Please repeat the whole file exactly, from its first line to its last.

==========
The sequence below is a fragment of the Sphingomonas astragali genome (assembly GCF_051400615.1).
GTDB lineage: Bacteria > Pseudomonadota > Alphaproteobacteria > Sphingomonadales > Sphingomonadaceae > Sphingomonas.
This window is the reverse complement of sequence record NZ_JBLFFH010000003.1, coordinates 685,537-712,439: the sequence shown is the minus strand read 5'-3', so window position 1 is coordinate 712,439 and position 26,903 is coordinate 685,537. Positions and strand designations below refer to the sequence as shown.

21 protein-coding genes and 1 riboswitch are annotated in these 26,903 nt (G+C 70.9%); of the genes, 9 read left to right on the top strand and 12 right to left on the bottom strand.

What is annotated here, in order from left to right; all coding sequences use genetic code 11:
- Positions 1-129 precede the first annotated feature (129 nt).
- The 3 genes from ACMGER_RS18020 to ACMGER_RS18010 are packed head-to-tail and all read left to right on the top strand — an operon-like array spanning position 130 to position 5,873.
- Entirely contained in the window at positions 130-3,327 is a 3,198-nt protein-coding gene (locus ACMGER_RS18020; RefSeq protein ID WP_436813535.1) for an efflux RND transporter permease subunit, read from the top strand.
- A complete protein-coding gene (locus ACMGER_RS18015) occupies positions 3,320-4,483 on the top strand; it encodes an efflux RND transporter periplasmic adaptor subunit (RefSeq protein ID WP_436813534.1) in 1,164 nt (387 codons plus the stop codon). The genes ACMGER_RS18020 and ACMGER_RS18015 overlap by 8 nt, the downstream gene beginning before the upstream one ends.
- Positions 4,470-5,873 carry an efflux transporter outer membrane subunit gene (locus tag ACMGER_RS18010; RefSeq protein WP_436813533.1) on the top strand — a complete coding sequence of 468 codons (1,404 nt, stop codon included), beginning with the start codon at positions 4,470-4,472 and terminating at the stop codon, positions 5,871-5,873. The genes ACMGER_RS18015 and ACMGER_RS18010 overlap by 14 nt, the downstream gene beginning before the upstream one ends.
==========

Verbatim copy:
The sequence below is a fragment of the Sphingomonas astragali genome (assembly GCF_051400615.1).
GTDB lineage: Bacteria > Pseudomonadota > Alphaproteobacteria > Sphingomonadales > Sphingomonadaceae > Sphingomonas.
This window is the reverse complement of sequence record NZ_JBLFFH010000003.1, coordinates 685,537-712,439: the sequence shown is the minus strand read 5'-3', so window position 1 is coordinate 712,439 and position 26,903 is coordinate 685,537. Positions and strand designations below refer to the sequence as shown.

21 protein-coding genes and 1 riboswitch are annotated in these 26,903 nt (G+C 70.9%); of the genes, 9 read left to right on the top strand and 12 right to left on the bottom strand.

What is annotated here, in order from left to right; all coding sequences use genetic code 11:
- Positions 1-129 precede the first annotated feature (129 nt).
- The 3 genes from ACMGER_RS18020 to ACMGER_RS18010 are packed head-to-tail and all read left to right on the top strand — an operon-like array spanning position 130 to position 5,873.
- Entirely contained in the window at positions 130-3,327 is a 3,198-nt protein-coding gene (locus ACMGER_RS18020; RefSeq protein ID WP_436813535.1) for an efflux RND transporter permease subunit, read from the top strand.
- A complete protein-coding gene (locus ACMGER_RS18015) occupies positions 3,320-4,483 on the top strand; it encodes an efflux RND transporter periplasmic adaptor subunit (RefSeq protein ID WP_436813534.1) in 1,164 nt (387 codons plus the stop codon). The genes ACMGER_RS18020 and ACMGER_RS18015 overlap by 8 nt, the downstream gene beginning before the upstream one ends.
- Positions 4,470-5,873 carry an efflux transporter outer membrane subunit gene (locus tag ACMGER_RS18010; RefSeq protein WP_436813533.1) on the top strand — a complete coding sequence of 468 codons (1,404 nt, stop codon included), beginning with the start codon at positions 4,470-4,472 and terminating at the stop codon, positions 5,871-5,873. The genes ACMGER_RS18015 and ACMGER_RS18010 overlap by 14 nt, the downstream gene beginning before the upstream one ends.